excited states, i.e., we are interested in knowing if the atom is ionized, not in what happens to the electron once it is in the quasi-continuum. The photoelectron density matrix obeys the equation of motion

It is convenient to substitute Eq. (8) into (7) to obtain the alternative form for the time rate of change of the electronic density matrix

5

as i n r e f e r e n c e (2).

Let us now proceed t o d e r i v e t h e r e l a t i o n

hand s i d e of Eq.

p(t)

p(0)

i s obtained by p l a c i n g

i n the r i g h t

p

we f i n d

g, g

( 0 ) = 1,

pk,k(t)

sin2

6

It is clear that an electron will be raised to the kth excited state with appreciable probability only if

\

k = hv,

=

spectrum.

> 0 of

ck = @ + E ,

hV =

@

E.

(17)

>

@,

the energy dependence of the ejected photoelectrons obeys the Einstein relationship even for a classical radiation field illuminating quantized atoms. needed. The total probability P(t) for finding a photoelectron is given by The concept of a photon is not

P(t)

k k,k(t)

2..

-+

dco(c).

. ..,

P(t)

Y t,

This formula implies a "rate" of transitions y for each atom of a collection of independent atoms. This derivation It

should be noted that (22) is proportional to the light intensity. Equation (21) certainly does not imply the "time delay" which some people used to expect for the photoelectrons produced by a classical e.m. field. The perturbation begins to mix

as it is turned on.

refers to a probability f o r an ensemble in a typically quantum mechanical manner, and statistical fluctuations would be inevitable, but as shown elsewhere2, are fully and satisfactorily describable by the theory.

a result like (21), correct to lowest order perturbation theory. Because of the simplicity of the model for our

photodetector, it is possible to carry out the calculation to all orders in the perturbation, and hence to have an example where rate equations are rigorously justified. We begin by noting that, from Eq. ( 8 ) , P(t) obeys the relations

d P ( t ) = dt d Ckp

dt

k,k (t)

(t') and all p (t') are positive and k,k g,g their sum is unity, it is clear that the p (t') have Since

p

k,k

an upper bound as functions of k. This may be estimated in the following fashion. It was seen from Eq. (15)

(given by an uncertainty principle) are appreciably excited. The number N of these s t a t e s is about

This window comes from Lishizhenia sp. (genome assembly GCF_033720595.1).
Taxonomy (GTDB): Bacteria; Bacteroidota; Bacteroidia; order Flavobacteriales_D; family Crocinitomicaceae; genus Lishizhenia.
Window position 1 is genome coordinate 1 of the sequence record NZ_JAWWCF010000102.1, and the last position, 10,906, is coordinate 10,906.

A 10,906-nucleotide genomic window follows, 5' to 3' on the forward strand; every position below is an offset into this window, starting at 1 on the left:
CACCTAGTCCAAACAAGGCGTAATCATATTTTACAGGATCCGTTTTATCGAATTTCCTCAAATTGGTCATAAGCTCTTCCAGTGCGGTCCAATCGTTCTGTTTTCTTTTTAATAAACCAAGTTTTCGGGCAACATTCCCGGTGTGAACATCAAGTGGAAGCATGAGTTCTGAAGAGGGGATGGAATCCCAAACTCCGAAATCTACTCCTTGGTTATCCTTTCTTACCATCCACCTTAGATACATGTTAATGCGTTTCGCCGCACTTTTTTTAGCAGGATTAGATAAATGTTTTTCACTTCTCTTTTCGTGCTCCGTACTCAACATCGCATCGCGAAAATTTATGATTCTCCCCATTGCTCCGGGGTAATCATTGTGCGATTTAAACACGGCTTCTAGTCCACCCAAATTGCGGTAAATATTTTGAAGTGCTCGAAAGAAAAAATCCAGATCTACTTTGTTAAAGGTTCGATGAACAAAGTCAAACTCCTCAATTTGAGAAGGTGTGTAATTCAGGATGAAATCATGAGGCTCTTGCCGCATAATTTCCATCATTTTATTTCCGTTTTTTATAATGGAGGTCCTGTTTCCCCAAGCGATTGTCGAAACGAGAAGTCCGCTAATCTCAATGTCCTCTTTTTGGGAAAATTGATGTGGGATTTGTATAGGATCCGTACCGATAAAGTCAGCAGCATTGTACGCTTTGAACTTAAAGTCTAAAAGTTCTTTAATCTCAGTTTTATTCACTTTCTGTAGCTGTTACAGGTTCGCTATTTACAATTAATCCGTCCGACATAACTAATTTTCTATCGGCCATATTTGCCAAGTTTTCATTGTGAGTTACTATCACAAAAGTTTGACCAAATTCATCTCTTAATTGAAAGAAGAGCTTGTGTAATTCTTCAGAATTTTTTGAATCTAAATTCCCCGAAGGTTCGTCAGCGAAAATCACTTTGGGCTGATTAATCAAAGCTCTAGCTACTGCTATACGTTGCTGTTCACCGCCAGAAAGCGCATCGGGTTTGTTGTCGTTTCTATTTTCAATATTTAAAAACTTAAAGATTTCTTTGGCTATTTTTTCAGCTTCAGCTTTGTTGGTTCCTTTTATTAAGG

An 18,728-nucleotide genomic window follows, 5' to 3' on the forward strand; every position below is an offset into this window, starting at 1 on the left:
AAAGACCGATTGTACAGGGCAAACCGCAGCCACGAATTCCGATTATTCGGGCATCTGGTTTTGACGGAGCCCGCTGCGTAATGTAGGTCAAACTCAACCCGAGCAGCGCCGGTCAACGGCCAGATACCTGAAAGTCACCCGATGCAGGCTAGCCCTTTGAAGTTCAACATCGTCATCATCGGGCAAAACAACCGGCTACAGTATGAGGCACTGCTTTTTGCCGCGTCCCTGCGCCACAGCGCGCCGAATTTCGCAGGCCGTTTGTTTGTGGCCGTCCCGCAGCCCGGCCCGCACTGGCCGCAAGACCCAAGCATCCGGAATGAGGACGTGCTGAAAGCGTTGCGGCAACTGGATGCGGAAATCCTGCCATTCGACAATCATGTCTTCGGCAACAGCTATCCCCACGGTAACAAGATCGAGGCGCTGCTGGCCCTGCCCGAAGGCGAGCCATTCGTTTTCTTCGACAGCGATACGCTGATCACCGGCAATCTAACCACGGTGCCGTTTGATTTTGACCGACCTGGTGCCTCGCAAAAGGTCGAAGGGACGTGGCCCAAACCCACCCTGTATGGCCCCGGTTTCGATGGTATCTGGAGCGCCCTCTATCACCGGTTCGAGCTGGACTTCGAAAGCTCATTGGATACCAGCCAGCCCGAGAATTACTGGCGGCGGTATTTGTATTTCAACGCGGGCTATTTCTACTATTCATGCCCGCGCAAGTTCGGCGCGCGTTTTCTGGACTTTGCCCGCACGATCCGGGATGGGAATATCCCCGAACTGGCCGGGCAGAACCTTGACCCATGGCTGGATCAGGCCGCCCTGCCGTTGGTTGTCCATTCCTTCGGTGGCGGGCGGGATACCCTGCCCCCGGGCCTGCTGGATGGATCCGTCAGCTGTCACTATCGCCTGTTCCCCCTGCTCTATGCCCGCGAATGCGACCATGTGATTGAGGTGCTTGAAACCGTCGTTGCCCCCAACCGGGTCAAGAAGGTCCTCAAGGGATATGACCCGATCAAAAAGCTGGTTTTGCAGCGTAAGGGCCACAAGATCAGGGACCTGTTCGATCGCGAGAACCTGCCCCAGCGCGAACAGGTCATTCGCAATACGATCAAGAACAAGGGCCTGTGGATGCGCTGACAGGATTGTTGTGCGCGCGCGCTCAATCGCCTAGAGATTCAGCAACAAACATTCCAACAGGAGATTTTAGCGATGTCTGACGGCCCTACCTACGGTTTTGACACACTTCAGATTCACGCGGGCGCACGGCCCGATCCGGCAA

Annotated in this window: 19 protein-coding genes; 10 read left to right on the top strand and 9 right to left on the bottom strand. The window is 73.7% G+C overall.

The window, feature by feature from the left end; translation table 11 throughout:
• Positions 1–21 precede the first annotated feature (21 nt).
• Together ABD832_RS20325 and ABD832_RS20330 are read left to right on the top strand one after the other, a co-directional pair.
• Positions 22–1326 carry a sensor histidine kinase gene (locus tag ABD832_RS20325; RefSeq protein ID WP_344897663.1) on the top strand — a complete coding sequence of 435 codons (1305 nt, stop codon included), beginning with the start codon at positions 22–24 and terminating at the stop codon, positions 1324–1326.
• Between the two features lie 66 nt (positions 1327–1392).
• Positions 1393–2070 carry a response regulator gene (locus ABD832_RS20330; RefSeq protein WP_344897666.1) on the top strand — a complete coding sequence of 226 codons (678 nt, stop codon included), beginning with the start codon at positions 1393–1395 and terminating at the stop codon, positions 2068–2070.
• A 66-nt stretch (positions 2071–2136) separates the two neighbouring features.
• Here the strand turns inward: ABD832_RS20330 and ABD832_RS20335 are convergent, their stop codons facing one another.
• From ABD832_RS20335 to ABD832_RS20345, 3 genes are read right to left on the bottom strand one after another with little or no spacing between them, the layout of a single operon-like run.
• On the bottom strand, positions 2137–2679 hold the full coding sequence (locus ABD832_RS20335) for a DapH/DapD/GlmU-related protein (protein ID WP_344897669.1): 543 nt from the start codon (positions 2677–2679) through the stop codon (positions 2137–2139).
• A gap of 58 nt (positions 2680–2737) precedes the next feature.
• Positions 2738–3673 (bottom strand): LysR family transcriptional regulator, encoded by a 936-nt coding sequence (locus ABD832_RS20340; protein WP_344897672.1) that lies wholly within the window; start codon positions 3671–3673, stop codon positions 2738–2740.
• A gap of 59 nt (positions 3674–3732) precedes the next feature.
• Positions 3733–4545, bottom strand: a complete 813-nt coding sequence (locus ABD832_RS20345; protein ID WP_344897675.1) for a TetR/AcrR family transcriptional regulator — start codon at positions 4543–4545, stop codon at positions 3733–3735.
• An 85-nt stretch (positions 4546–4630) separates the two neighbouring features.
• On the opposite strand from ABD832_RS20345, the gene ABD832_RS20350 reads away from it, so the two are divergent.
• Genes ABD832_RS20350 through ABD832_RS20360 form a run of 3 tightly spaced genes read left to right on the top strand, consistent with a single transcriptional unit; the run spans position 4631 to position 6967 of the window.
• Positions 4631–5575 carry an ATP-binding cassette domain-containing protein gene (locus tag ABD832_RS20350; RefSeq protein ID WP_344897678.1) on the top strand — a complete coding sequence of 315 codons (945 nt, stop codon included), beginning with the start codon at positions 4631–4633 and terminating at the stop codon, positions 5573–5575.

At this stage in the calculation we might not be sure that the k dependence of

p

k,k

result (13), but the exact distribution6 certainly cannot be appreciably sharper than given by (15). We may then

+m,

we have N

+w

1 0

Then as L

-fa

(24) involving ~ ~ , ~ ( t 'can ) be neglected (t') so Eq. (24) compared to those involving p

g,g

becomes

f C.C.

(29)

Replacing the sum over k by an integral over excited state energies c, and using (28), we obtain

dt e d ! =

~ ( c )

lo

dttlex

,g Eo /2h12

The integral over c leads to a delta function 2nh6(t-t') multiplied by some slowly varying factors evaluated at resonance c

=

dP0 dt = y [ l P ( t ) ]

where the rate constant y has the value (22) indicated by the perturbative theory. equation P(t)

=

1 1

the result of a classical field falling on a quantized atomic electron. The introduction of the photon concept is

neither logically implied by nor necessary for the explanation of the photoelectric effect.

12

FOOTNOTES

1.

Introduction to Modern Physics, 5th ed. (McGraw Hill, New York 1955) p. 94.

2.

be published, 1968.)

3.

For simplicity we consider the problem to be one dimensional with electric field and motion of the electron confined to the x axis.

4.

Only the electric dipole part of the perturbation is taken, i.e., retardation and magnetic effects are neglected. This approximation is made only to simplify the equations.

5. L. I. Schiff, Quantum Mechanics (McGraw-Hill Book Company, Inc., New York, 1955), p. 220, problem

6. This supposition can eventually be confirmed by

examining equation (30).

2 .

FIGURE CAPTION

Classical field falling on atom having ground state \g> and continuum of excited states \k>,lowest excited state energy is @.

bx

J

N